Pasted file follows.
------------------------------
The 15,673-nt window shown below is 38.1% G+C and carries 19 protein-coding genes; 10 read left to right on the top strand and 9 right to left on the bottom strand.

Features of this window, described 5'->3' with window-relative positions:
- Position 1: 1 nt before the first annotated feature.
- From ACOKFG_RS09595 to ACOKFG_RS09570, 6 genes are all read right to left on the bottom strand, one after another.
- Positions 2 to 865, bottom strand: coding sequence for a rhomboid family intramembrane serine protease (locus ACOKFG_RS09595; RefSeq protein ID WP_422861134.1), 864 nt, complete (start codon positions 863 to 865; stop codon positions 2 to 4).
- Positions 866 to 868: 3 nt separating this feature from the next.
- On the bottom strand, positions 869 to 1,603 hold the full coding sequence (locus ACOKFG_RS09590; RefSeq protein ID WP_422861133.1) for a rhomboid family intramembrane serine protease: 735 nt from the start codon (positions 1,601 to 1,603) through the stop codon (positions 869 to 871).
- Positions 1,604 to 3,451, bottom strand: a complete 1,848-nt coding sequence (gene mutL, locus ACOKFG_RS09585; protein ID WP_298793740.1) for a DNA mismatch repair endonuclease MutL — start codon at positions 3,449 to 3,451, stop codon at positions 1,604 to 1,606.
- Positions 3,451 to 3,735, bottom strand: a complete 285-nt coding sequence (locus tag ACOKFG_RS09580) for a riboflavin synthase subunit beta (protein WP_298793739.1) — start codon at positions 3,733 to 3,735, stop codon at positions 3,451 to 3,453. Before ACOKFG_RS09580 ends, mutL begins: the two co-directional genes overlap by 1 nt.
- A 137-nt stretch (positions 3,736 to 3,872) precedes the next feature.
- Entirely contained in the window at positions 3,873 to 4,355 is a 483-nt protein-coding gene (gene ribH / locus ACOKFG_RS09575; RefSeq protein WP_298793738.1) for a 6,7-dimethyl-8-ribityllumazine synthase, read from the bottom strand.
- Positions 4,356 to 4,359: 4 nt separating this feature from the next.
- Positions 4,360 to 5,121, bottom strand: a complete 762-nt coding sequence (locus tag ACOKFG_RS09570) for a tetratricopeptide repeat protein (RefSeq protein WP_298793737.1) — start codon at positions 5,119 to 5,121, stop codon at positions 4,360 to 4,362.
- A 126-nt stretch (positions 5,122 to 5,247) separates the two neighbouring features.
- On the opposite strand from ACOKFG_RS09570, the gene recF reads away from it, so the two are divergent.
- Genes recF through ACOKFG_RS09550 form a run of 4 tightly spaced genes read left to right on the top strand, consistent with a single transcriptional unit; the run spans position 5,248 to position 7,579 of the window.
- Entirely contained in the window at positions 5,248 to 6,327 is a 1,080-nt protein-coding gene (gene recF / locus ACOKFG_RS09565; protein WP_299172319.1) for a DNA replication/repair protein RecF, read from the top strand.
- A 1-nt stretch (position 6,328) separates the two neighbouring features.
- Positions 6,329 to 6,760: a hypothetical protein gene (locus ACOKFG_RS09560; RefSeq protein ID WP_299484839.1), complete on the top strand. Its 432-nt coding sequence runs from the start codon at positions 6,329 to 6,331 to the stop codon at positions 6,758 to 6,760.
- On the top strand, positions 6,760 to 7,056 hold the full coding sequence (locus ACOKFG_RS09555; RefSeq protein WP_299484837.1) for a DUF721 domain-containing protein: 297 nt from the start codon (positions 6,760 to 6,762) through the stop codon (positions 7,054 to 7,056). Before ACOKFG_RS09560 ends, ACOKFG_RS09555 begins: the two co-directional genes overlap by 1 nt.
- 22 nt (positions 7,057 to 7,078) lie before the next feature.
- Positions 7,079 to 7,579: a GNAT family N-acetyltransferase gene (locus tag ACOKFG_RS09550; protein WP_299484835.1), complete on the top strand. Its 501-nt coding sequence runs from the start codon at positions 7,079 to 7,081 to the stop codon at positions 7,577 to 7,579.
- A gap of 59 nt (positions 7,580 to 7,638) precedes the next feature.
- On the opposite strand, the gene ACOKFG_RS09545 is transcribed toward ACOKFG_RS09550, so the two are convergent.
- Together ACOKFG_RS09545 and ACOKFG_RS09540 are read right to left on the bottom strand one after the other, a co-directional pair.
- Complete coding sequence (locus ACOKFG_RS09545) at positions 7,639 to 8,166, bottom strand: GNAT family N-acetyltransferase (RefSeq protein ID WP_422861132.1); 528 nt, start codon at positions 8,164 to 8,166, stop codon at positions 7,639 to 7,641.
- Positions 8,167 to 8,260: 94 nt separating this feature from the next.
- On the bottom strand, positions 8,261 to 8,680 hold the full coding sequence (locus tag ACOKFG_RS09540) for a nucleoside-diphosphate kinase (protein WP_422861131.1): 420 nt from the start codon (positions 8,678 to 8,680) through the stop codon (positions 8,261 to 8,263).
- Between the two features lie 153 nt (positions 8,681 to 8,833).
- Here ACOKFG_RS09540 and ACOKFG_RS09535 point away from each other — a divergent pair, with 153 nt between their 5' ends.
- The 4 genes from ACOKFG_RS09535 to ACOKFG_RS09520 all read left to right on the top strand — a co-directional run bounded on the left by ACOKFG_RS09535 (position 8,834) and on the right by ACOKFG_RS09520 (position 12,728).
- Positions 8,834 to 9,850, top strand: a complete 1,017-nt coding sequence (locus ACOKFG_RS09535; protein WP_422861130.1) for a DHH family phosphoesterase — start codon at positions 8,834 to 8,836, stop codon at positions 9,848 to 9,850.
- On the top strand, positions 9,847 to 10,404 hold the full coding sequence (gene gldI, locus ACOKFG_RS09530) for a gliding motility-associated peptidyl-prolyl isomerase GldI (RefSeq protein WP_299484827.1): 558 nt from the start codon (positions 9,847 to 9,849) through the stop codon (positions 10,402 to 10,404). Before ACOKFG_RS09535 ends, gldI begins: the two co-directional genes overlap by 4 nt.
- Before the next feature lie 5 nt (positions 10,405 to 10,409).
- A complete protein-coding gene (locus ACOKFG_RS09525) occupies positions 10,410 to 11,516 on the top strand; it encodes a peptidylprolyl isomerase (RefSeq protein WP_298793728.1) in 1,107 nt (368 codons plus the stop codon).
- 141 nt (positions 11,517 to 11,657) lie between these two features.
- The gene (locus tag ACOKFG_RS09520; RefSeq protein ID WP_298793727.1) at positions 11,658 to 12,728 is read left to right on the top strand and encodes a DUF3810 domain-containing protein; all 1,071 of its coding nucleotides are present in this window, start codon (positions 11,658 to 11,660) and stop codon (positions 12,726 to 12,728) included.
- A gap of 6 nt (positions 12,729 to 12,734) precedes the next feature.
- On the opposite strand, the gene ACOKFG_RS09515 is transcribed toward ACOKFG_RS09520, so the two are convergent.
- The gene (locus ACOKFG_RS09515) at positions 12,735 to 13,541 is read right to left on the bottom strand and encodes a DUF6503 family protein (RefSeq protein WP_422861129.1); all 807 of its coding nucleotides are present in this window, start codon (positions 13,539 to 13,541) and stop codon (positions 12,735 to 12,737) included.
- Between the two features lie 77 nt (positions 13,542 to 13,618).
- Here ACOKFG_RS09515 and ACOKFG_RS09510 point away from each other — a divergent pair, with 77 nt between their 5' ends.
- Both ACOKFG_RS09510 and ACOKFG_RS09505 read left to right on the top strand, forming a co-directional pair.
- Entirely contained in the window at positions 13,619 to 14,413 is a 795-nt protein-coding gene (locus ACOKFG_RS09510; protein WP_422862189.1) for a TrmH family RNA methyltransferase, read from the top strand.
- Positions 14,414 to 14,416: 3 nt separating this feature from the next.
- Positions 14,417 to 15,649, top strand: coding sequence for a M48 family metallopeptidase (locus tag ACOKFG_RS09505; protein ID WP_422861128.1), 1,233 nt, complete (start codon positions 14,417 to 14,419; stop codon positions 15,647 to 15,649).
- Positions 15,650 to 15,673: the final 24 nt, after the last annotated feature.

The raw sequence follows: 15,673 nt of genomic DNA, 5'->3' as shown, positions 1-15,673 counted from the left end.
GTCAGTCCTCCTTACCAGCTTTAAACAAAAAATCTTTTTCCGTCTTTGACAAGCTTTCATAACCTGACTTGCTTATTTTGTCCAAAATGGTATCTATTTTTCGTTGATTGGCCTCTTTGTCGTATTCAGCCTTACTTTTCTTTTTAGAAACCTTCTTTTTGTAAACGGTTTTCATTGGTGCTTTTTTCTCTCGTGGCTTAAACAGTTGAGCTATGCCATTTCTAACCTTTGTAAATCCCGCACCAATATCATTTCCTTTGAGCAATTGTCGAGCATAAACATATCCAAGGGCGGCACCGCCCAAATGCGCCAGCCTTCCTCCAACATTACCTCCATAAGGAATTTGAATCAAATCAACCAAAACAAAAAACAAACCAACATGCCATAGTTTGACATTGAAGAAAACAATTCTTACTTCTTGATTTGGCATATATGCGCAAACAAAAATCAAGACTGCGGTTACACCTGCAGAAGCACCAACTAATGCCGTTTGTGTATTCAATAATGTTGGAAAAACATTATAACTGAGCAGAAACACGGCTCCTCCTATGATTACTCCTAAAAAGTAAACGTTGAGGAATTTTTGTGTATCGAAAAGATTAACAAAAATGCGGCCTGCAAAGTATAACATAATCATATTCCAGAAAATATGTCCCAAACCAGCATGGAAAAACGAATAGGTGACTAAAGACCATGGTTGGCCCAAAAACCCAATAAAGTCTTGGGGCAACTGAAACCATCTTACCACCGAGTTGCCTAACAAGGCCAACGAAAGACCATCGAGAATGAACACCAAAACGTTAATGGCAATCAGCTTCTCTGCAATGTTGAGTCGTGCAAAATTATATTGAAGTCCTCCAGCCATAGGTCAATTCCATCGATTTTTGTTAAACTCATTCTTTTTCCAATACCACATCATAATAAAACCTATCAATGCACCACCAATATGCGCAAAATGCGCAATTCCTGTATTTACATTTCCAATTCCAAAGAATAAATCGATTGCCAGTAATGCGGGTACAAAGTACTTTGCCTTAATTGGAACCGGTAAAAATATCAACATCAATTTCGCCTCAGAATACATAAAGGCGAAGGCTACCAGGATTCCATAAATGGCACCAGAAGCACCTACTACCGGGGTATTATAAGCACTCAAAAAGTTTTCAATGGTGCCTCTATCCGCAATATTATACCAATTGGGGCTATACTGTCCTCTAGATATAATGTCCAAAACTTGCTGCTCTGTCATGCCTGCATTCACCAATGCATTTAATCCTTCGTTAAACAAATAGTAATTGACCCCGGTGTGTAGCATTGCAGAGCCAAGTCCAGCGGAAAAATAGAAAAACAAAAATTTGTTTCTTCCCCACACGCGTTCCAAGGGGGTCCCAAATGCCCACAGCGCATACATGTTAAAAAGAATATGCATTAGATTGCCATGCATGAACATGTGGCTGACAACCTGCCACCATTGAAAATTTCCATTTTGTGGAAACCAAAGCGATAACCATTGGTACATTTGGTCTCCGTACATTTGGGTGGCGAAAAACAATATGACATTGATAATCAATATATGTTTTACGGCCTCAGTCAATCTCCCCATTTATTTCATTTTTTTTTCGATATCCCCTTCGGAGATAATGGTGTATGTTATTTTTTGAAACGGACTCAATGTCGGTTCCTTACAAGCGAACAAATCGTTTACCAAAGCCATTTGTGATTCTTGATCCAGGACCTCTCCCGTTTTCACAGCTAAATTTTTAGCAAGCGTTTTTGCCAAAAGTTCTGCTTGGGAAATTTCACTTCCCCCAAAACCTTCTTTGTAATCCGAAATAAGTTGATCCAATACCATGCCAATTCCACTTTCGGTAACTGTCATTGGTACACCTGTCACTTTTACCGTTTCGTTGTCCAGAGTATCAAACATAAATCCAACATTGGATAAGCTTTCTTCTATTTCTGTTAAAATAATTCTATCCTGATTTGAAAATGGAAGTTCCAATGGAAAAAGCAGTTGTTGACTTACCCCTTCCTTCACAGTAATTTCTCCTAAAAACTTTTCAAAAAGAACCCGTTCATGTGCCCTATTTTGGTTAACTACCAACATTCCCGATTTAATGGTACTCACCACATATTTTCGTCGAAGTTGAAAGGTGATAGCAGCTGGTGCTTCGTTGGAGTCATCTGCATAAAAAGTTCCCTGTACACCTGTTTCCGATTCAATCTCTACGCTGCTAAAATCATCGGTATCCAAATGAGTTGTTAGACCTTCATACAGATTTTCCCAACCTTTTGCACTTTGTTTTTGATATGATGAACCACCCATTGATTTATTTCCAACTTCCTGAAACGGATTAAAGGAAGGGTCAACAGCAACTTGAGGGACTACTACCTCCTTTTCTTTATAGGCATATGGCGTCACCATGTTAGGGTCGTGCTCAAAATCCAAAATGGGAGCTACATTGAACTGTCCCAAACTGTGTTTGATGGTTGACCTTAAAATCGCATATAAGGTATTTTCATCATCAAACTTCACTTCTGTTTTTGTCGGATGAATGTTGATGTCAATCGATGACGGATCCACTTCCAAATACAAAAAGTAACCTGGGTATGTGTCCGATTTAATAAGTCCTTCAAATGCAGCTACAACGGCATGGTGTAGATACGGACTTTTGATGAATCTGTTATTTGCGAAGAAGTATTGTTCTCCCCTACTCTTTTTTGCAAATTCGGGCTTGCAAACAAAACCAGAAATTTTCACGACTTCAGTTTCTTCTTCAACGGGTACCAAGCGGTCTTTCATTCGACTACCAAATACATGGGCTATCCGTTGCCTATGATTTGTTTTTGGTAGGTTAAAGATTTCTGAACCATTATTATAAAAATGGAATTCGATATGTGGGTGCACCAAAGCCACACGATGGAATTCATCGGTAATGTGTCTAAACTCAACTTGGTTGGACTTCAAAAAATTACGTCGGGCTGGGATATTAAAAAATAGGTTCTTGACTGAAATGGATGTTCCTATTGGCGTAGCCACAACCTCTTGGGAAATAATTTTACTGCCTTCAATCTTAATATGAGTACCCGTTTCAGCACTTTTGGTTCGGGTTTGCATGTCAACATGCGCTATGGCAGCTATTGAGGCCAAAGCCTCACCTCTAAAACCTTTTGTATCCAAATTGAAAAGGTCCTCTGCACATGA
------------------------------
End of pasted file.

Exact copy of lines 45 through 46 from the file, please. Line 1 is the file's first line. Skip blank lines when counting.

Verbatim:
- Positions 14,414 to 14,416: 3 nt separating this feature from the next.
- Positions 14,417 to 15,649, top strand: coding sequence for a M48 family metallopeptidase (locus tag ACOKFG_RS09505; protein ID WP_422861128.1), 1,233 nt, complete (start codon positions 14,417 to 14,419; stop codon positions 15,647 to 15,649).